A typical workforce is made up of a variety of working arrangements. From permanent employees, who form the core of an employer’s workforce, to self-employed contractors, who work on one-off projects and invoice for fees. The types of working relationship which lie in-between include office-holders, fixed-term employees, agency workers, purchased/managed service staff, and interns. These are all forms of atypical working, which is a pattern of work that’s outside the scope of the 'traditional set-up' of a full-time employee working under an employment contract for a single employer. 

Working under a casual labour contract is also a form of atypical working, although this covers many different types of working arrangement. For example, “casual labour” could refer to people working on short-hours contracts, annualised hours contracts and zero-hours contracts. This guidance addresses zero-hours contracts only.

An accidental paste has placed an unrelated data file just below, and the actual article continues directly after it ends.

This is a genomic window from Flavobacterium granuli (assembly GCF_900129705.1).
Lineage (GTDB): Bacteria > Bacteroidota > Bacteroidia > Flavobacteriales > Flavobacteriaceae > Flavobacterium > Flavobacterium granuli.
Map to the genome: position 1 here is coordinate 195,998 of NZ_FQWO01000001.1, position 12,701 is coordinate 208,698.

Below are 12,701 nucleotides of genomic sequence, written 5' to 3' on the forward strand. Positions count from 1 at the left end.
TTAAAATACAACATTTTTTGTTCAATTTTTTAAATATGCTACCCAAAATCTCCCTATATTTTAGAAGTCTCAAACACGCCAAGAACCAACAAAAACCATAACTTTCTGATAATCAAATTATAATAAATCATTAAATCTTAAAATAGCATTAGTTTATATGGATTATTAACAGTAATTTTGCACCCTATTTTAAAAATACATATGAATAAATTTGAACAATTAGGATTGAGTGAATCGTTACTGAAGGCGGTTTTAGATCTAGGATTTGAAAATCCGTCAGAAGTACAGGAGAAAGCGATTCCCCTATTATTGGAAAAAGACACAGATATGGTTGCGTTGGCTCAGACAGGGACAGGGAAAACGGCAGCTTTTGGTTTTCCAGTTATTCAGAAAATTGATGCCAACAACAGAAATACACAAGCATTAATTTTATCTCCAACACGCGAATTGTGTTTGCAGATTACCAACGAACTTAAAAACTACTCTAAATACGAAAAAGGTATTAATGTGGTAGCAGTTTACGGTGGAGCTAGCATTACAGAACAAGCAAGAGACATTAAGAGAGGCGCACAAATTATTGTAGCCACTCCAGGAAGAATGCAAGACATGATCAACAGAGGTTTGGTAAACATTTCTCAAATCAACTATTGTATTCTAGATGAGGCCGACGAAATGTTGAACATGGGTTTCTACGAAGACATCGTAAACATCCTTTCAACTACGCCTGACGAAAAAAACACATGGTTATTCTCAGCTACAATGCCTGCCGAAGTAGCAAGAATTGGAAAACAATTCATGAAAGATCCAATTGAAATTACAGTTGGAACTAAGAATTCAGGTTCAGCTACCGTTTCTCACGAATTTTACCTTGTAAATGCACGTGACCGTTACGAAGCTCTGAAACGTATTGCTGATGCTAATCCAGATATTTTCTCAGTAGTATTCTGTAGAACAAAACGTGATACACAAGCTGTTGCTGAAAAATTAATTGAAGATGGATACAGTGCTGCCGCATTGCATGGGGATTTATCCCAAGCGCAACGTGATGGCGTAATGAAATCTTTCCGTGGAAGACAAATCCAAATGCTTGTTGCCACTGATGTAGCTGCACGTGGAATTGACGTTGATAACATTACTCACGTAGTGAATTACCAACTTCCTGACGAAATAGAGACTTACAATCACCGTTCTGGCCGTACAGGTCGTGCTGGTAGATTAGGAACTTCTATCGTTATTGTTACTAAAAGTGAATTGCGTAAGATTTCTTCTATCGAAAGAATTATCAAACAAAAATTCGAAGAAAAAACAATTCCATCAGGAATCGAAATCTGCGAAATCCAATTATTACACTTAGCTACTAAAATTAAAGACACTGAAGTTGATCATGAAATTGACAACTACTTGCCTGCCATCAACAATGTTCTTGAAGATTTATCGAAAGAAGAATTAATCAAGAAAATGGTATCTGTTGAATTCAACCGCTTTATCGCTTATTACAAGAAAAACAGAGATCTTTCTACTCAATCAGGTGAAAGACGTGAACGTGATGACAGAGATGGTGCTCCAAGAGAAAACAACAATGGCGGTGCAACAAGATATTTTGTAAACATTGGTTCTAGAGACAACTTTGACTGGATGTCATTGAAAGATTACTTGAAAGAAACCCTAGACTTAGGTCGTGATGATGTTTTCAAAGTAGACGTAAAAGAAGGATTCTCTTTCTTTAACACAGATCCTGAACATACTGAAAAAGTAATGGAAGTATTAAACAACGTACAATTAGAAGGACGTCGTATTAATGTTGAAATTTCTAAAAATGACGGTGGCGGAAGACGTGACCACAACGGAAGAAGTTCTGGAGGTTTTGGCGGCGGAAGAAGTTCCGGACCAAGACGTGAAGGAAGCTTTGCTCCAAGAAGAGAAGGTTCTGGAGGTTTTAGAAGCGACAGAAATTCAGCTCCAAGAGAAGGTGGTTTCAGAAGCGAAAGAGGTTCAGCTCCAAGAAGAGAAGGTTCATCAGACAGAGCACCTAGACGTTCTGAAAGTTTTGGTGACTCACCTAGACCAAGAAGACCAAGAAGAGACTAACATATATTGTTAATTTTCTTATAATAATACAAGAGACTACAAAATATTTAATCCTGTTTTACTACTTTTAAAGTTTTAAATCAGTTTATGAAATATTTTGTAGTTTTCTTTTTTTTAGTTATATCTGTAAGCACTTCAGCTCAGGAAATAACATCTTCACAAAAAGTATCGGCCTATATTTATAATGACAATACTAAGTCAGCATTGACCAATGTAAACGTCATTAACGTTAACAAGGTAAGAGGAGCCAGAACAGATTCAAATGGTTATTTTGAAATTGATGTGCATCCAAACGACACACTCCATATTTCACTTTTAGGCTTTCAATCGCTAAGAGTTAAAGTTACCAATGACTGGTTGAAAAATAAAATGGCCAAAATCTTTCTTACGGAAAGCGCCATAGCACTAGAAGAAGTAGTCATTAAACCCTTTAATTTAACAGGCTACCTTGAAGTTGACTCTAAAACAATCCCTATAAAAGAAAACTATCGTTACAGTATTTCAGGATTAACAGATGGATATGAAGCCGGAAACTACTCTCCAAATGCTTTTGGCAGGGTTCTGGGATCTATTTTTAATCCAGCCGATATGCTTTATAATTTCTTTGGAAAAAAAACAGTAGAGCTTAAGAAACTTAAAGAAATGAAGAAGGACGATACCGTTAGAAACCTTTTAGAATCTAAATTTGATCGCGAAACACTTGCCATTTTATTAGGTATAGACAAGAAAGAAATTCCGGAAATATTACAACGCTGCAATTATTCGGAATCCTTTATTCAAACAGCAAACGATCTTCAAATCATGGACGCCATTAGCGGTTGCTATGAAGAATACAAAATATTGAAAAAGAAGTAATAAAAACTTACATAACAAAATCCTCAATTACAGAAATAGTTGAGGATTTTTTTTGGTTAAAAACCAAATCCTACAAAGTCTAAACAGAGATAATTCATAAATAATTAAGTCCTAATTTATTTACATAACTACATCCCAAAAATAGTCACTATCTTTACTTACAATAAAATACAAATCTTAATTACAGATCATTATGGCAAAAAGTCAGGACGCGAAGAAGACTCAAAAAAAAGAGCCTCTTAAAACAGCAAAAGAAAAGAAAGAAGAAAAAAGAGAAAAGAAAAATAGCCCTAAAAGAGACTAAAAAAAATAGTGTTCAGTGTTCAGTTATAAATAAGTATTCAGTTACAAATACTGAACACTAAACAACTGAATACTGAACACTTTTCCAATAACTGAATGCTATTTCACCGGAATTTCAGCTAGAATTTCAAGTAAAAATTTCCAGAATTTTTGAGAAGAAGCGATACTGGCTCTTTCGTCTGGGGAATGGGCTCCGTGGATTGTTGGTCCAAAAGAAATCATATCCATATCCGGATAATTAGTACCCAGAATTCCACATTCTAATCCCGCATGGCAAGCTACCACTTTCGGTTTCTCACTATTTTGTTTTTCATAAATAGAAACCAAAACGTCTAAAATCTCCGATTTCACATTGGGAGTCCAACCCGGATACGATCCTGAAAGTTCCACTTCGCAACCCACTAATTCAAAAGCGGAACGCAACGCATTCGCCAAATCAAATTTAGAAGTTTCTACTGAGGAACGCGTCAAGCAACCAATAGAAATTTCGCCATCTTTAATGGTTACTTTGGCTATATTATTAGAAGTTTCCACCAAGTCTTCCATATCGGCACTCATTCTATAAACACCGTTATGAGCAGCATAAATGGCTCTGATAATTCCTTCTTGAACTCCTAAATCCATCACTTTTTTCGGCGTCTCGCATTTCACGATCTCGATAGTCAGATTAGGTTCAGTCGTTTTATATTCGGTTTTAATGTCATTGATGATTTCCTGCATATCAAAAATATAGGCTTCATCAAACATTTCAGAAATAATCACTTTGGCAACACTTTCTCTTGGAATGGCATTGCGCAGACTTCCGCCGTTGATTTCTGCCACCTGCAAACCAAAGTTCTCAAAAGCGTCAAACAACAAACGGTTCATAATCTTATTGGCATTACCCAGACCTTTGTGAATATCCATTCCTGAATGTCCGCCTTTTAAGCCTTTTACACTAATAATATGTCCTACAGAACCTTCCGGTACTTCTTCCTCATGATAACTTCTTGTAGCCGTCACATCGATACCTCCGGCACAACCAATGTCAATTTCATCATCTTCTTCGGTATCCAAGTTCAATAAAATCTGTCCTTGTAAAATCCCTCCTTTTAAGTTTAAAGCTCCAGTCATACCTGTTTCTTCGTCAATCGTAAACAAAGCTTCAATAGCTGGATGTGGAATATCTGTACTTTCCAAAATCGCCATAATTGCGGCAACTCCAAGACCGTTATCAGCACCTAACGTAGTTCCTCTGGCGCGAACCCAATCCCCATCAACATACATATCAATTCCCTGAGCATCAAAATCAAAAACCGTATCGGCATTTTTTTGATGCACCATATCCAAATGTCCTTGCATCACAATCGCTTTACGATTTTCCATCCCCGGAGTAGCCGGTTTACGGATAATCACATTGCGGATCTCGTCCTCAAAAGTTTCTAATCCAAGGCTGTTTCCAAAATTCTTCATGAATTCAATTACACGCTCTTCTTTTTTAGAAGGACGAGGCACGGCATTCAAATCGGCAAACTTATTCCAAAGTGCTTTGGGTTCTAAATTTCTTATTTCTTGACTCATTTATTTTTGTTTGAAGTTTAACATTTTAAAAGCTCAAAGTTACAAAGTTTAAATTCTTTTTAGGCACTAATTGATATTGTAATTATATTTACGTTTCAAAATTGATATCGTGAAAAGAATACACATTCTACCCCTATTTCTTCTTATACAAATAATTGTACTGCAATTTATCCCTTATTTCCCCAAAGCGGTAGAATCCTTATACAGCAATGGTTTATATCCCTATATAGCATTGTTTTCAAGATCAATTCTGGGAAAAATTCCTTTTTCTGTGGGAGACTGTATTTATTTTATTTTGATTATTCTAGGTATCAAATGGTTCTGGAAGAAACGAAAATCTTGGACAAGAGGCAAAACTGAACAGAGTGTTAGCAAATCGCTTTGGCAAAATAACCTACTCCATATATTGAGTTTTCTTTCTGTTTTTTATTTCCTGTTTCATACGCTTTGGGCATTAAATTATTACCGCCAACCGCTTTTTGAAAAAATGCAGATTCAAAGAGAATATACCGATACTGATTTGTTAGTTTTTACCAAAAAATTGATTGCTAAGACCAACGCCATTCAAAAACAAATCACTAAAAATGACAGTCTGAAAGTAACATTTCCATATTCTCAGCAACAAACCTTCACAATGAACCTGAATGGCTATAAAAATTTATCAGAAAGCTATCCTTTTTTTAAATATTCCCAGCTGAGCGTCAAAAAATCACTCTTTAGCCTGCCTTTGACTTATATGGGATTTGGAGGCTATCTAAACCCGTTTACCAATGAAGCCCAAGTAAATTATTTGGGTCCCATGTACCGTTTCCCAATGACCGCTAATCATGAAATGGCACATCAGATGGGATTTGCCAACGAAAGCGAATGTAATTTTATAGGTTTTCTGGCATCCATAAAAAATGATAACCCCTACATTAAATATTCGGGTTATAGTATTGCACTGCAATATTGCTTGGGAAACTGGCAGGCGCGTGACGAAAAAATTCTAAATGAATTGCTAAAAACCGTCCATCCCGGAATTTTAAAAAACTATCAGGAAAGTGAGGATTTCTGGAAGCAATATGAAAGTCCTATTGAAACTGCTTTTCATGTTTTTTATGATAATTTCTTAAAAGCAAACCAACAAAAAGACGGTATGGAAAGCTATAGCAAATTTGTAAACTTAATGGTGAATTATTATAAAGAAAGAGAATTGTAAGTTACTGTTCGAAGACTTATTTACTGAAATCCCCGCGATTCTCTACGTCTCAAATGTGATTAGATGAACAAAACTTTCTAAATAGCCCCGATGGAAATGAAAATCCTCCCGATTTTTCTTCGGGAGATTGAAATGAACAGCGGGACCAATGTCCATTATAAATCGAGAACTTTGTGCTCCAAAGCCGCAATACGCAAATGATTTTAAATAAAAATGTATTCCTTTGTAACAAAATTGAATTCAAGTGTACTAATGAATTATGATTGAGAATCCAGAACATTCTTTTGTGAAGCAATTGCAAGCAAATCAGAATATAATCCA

Zero-hours contracts have come under criticism from worker organisations who claim that the lack of security they provide is detrimental to workers or employees working under them. 

CIPD research into zero-hours contracts highlights the wide range of working arrangements that fall under this broad umbrella term. One reason for this is that “zero-hours contract” is not a legal term. 

The CIPD's research and this guide define a zero-hours contract as:  

“An agreement between two parties that one may be asked to perform work for the other, but there is no set minimum number of hours. The contract will provide what pay the individual will get if he or she does work and will deal with the circumstances in which work may be offered (and, possibly, turned down).”  

Organisations considering using zero-hours contracts should think about the business rationale for doing this, including whether there are other types of flexible working or employment practices that would deliver the same benefits. 

This guide is produced in collaboration with law firm Lewis Silkin. The guide aims to help employers ensure that they are using zero-hours contracts responsibly, as well as making clear the legal implications of using these contracts. 

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